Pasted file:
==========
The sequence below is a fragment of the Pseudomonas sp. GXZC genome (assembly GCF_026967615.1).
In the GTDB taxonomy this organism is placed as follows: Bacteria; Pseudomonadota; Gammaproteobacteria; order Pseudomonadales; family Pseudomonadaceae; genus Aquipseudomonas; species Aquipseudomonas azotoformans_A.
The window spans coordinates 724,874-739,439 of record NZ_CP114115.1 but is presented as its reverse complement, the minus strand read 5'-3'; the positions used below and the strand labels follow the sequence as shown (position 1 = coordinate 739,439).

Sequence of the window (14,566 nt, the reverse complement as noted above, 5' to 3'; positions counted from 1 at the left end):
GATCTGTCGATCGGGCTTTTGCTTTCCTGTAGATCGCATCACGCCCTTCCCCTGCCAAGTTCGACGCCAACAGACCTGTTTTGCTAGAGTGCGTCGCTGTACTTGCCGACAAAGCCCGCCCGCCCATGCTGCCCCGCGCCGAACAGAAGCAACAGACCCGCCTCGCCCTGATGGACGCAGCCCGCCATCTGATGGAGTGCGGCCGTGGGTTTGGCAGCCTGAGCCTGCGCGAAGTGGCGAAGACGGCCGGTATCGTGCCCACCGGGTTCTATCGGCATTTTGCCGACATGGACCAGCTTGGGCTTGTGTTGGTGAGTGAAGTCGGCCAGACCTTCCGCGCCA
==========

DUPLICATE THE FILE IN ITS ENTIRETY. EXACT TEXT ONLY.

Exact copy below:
The sequence below is a fragment of the Pseudomonas sp. GXZC genome (assembly GCF_026967615.1).
In the GTDB taxonomy this organism is placed as follows: Bacteria; Pseudomonadota; Gammaproteobacteria; order Pseudomonadales; family Pseudomonadaceae; genus Aquipseudomonas; species Aquipseudomonas azotoformans_A.
The window spans coordinates 724,874-739,439 of record NZ_CP114115.1 but is presented as its reverse complement, the minus strand read 5'-3'; the positions used below and the strand labels follow the sequence as shown (position 1 = coordinate 739,439).

Sequence of the window (14,566 nt, the reverse complement as noted above, 5' to 3'; positions counted from 1 at the left end):
GATCTGTCGATCGGGCTTTTGCTTTCCTGTAGATCGCATCACGCCCTTCCCCTGCCAAGTTCGACGCCAACAGACCTGTTTTGCTAGAGTGCGTCGCTGTACTTGCCGACAAAGCCCGCCCGCCCATGCTGCCCCGCGCCGAACAGAAGCAACAGACCCGCCTCGCCCTGATGGACGCAGCCCGCCATCTGATGGAGTGCGGCCGTGGGTTTGGCAGCCTGAGCCTGCGCGAAGTGGCGAAGACGGCCGGTATCGTGCCCACCGGGTTCTATCGGCATTTTGCCGACATGGACCAGCTTGGGCTTGTGTTGGTGAGTGAAGTCGGCCAGACCTTCCGCGCCA